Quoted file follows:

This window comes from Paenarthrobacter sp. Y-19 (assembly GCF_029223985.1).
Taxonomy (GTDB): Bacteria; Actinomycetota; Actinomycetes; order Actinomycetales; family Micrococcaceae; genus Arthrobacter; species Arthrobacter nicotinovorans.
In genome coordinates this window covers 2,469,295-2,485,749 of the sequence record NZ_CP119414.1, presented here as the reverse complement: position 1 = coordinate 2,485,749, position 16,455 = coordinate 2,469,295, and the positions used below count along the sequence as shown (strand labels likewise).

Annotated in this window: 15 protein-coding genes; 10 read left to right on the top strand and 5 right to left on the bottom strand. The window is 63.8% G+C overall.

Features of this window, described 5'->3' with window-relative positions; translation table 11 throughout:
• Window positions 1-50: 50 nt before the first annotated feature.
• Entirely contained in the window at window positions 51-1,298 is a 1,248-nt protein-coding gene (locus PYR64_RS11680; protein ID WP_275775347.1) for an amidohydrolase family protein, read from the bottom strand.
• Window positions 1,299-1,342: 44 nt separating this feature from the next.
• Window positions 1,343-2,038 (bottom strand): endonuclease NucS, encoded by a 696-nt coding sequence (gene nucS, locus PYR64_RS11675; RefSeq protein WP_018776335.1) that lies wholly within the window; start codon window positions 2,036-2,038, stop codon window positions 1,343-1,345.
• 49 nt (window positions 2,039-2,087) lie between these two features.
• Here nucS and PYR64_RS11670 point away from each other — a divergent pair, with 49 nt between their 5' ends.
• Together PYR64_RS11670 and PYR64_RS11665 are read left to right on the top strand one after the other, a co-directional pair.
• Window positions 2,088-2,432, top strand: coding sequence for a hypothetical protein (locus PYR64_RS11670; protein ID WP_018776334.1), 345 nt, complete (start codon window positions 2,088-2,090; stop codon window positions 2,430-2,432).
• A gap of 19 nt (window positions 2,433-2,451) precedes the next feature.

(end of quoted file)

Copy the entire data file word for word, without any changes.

This window comes from Paenarthrobacter sp. Y-19 (assembly GCF_029223985.1).
Taxonomy (GTDB): Bacteria; Actinomycetota; Actinomycetes; order Actinomycetales; family Micrococcaceae; genus Arthrobacter; species Arthrobacter nicotinovorans.
In genome coordinates this window covers 2,469,295-2,485,749 of the sequence record NZ_CP119414.1, presented here as the reverse complement: position 1 = coordinate 2,485,749, position 16,455 = coordinate 2,469,295, and the positions used below count along the sequence as shown (strand labels likewise).

Annotated in this window: 15 protein-coding genes; 10 read left to right on the top strand and 5 right to left on the bottom strand. The window is 63.8% G+C overall.

Features of this window, described 5'->3' with window-relative positions; translation table 11 throughout:
• Window positions 1-50: 50 nt before the first annotated feature.
• Entirely contained in the window at window positions 51-1,298 is a 1,248-nt protein-coding gene (locus PYR64_RS11680; protein ID WP_275775347.1) for an amidohydrolase family protein, read from the bottom strand.
• Window positions 1,299-1,342: 44 nt separating this feature from the next.
• Window positions 1,343-2,038 (bottom strand): endonuclease NucS, encoded by a 696-nt coding sequence (gene nucS, locus PYR64_RS11675; RefSeq protein WP_018776335.1) that lies wholly within the window; start codon window positions 2,036-2,038, stop codon window positions 1,343-1,345.
• 49 nt (window positions 2,039-2,087) lie between these two features.
• Here nucS and PYR64_RS11670 point away from each other — a divergent pair, with 49 nt between their 5' ends.
• Together PYR64_RS11670 and PYR64_RS11665 are read left to right on the top strand one after the other, a co-directional pair.
• Window positions 2,088-2,432, top strand: coding sequence for a hypothetical protein (locus PYR64_RS11670; protein ID WP_018776334.1), 345 nt, complete (start codon window positions 2,088-2,090; stop codon window positions 2,430-2,432).
• A gap of 19 nt (window positions 2,433-2,451) precedes the next feature.